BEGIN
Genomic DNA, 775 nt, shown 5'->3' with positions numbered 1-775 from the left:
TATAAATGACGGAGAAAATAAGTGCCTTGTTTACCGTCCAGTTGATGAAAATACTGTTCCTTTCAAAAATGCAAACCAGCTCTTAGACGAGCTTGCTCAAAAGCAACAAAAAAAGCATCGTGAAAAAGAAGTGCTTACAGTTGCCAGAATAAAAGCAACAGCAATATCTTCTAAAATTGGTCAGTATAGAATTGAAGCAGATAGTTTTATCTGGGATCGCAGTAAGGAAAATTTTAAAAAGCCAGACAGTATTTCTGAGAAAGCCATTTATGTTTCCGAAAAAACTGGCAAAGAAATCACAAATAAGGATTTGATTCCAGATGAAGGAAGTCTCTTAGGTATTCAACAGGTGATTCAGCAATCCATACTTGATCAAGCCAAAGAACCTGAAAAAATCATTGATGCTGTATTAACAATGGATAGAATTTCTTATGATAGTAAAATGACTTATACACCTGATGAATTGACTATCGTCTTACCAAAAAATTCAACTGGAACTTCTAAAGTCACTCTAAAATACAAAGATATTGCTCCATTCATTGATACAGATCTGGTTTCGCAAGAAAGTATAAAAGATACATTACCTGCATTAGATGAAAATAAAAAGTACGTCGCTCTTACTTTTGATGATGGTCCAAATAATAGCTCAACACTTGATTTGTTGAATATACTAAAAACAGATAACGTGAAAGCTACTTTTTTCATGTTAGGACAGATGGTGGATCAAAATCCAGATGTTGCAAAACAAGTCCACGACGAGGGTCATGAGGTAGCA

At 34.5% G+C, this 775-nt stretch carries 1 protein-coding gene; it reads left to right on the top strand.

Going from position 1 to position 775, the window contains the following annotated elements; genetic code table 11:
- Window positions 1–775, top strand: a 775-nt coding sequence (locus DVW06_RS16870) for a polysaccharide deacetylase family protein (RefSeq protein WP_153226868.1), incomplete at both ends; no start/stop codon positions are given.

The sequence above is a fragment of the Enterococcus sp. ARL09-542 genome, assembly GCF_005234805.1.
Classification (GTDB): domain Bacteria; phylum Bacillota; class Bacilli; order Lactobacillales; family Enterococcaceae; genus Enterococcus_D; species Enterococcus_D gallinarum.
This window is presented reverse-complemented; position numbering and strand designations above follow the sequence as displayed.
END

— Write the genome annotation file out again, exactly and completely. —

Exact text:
Genomic DNA, 775 nt, shown 5'->3' with positions numbered 1-775 from the left:
TATAAATGACGGAGAAAATAAGTGCCTTGTTTACCGTCCAGTTGATGAAAATACTGTTCCTTTCAAAAATGCAAACCAGCTCTTAGACGAGCTTGCTCAAAAGCAACAAAAAAAGCATCGTGAAAAAGAAGTGCTTACAGTTGCCAGAATAAAAGCAACAGCAATATCTTCTAAAATTGGTCAGTATAGAATTGAAGCAGATAGTTTTATCTGGGATCGCAGTAAGGAAAATTTTAAAAAGCCAGACAGTATTTCTGAGAAAGCCATTTATGTTTCCGAAAAAACTGGCAAAGAAATCACAAATAAGGATTTGATTCCAGATGAAGGAAGTCTCTTAGGTATTCAACAGGTGATTCAGCAATCCATACTTGATCAAGCCAAAGAACCTGAAAAAATCATTGATGCTGTATTAACAATGGATAGAATTTCTTATGATAGTAAAATGACTTATACACCTGATGAATTGACTATCGTCTTACCAAAAAATTCAACTGGAACTTCTAAAGTCACTCTAAAATACAAAGATATTGCTCCATTCATTGATACAGATCTGGTTTCGCAAGAAAGTATAAAAGATACATTACCTGCATTAGATGAAAATAAAAAGTACGTCGCTCTTACTTTTGATGATGGTCCAAATAATAGCTCAACACTTGATTTGTTGAATATACTAAAAACAGATAACGTGAAAGCTACTTTTTTCATGTTAGGACAGATGGTGGATCAAAATCCAGATGTTGCAAAACAAGTCCACGACGAGGGTCATGAGGTAGCA

At 34.5% G+C, this 775-nt stretch carries 1 protein-coding gene; it reads left to right on the top strand.

Going from position 1 to position 775, the window contains the following annotated elements; genetic code table 11:
- Window positions 1–775, top strand: a 775-nt coding sequence (locus DVW06_RS16870) for a polysaccharide deacetylase family protein (RefSeq protein WP_153226868.1), incomplete at both ends; no start/stop codon positions are given.

The sequence above is a fragment of the Enterococcus sp. ARL09-542 genome, assembly GCF_005234805.1.
Classification (GTDB): domain Bacteria; phylum Bacillota; class Bacilli; order Lactobacillales; family Enterococcaceae; genus Enterococcus_D; species Enterococcus_D gallinarum.
This window is presented reverse-complemented; position numbering and strand designations above follow the sequence as displayed.